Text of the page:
One of the things I like most about the neo-burlesque movement is that everyone seems to have a different idea where to go with it. Twisted Cherry Burlesque has decided it’s a weird form of experimental musical theater. According to their Facebook page, in January: “This month we are celebrating the music and stories brought to life by Disney and gracing the stages of Broadway.”
Disney? Really? For the life of me I had no idea what Disney had to do with the show I saw, but neither did I give a damn. It was such a weird conglomeration of nuttiness I wouldn’t have missed it for anything. For example:
Two dancers introduced only as “Katie and Joe” did a kind of adagio/apache dance to Tom Waits’ gritty version of “Roxanne.”
Motley Manhattan and Andy performed a couple duets from the musical Little Shop of Horrors.
A blonde bombshell who goes by Roxy Rouge did a kind of ballet striptease to Bjork’s “It’s Oh So Quiet.”
Kyle Marlett, who must be the head nerd of local magicians, did a few weird tricks in between the dancing and singing numbers.
Katie and Ronnie (both female) sang Wicked’s “For Good.” (Ronnie had also opened the show singing “All that Jazz” while Katie stripped.)
I missed the name of the dancer who stripped to Dr. John’s “Down in New Orleans.” (I later discovered that this song was used in Disney’s animated film, “The Princess and the Frog,” so there was a Disney connection after all! Never saw that flick.)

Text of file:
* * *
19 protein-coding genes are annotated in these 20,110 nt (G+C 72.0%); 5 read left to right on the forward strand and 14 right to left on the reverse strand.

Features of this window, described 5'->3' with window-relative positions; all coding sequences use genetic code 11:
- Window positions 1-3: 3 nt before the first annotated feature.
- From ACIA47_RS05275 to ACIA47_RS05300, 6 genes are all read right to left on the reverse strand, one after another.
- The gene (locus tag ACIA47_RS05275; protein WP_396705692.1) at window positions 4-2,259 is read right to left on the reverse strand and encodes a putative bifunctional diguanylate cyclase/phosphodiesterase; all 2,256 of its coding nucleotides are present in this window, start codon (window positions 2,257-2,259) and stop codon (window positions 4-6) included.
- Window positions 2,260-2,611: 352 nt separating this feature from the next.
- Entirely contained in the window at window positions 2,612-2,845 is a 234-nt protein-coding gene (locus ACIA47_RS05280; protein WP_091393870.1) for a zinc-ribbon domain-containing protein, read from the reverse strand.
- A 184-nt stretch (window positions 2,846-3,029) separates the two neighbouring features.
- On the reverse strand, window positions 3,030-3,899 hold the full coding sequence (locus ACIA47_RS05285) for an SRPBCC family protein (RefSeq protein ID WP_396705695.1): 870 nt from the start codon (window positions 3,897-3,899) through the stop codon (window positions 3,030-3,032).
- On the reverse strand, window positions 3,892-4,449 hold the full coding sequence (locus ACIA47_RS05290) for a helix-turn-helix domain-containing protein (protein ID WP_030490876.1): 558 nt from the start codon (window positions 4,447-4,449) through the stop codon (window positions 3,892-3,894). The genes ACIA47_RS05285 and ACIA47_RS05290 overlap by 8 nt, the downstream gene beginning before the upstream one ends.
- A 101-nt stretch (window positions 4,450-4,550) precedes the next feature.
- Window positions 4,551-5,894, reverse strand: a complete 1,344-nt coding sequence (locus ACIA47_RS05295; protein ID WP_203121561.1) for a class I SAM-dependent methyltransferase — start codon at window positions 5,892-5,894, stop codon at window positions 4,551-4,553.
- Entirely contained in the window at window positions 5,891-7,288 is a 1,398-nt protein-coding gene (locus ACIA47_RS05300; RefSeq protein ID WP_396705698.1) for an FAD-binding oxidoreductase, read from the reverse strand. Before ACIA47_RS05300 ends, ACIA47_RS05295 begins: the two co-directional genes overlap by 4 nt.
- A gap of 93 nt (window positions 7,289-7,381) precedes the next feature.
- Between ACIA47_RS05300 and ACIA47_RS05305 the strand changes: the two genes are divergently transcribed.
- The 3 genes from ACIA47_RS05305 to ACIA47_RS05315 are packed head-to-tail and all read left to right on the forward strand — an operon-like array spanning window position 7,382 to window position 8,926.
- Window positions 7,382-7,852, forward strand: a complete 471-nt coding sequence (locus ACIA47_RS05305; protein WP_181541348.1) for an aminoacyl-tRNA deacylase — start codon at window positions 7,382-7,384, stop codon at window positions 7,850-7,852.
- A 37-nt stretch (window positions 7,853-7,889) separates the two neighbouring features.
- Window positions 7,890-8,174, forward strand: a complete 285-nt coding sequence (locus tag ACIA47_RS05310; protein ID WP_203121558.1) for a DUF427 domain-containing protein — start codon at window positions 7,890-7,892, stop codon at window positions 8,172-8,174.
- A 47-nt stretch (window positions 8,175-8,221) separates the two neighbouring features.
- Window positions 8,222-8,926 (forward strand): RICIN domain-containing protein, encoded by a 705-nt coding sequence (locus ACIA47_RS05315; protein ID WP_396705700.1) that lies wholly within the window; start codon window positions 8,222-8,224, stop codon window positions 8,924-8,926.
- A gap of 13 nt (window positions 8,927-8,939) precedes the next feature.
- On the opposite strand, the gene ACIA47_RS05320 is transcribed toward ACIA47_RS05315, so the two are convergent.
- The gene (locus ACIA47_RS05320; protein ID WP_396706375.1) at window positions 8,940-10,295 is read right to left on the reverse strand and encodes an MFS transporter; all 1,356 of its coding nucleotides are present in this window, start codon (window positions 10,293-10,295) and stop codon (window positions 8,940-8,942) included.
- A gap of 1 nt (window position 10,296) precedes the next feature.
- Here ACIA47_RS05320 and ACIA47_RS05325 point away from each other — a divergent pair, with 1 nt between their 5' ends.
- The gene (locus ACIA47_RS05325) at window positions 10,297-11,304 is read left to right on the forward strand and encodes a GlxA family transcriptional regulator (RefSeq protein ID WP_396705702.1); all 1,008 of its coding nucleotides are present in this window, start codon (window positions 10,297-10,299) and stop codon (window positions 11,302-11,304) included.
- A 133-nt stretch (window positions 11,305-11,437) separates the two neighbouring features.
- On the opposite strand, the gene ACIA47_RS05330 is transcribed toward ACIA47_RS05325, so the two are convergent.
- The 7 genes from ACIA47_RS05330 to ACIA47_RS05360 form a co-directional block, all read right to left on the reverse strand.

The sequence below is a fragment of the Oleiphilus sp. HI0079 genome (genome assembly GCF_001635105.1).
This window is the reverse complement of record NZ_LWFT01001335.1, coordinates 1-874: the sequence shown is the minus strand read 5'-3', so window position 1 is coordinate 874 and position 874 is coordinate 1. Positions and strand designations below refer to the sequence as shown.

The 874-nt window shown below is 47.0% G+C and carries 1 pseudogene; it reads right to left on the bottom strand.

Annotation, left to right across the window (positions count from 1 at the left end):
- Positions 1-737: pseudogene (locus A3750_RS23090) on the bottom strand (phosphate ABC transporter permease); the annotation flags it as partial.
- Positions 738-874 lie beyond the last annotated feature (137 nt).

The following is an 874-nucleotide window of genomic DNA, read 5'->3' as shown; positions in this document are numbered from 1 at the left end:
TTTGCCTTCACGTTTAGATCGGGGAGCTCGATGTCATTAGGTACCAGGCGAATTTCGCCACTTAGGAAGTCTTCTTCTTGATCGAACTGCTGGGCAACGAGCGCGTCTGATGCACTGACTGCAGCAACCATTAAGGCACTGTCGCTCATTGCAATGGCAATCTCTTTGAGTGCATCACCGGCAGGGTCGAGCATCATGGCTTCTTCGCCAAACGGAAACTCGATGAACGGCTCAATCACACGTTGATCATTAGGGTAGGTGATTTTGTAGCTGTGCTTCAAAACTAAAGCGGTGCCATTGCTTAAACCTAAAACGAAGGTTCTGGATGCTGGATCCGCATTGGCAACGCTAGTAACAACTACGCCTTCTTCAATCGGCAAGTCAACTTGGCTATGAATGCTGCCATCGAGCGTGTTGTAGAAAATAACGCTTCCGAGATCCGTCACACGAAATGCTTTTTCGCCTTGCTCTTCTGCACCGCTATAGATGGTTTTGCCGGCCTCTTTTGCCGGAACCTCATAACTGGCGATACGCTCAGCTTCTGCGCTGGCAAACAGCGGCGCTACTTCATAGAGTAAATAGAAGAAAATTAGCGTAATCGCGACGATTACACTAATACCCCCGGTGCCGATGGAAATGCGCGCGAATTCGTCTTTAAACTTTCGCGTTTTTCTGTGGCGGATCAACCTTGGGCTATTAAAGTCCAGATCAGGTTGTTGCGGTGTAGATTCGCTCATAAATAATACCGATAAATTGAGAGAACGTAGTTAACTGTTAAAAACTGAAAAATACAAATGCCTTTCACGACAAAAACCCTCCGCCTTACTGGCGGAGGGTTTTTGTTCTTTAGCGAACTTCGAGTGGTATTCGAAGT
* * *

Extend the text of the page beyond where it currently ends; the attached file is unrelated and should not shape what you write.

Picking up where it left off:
A lot of this show comes off like amateur hour, with costumes and props out of some lunatic granny’s attic. You’ve got to keep in mind that this show is performed only once per month, with a different show every month. So it’s raw, more like a dress rehearsal than a finished show, but that’s what neo-burlesque is like in Vegas.
The Twisted Cherry shows are produced by Ronnie Gaar (who also goes by Motley Manhattan) and Katie Egleston Kenner who is a wonderful dancer/actress/comedienne. Here a pic of Katie I stole from Twisted Cherry’s Facebook page. They’ve posted hundreds of photos of their productions on fb and you can get a feel for the shows just by looking at the photos.
Beer and wine is $5, cocktails $8. Soft drinks and snacks available. The Onyx Theater is nothing fancy. There are a hundred seats in a small room with bare brick walls, trashy-looking workbenches against the back wall. The stage isn’t raised. There’s no curtain. On other nights, there are serious plays performed here, shoestring avant-garde productions. This place is worth checking out if you want to see a side of Vegas theater way off the beaten path.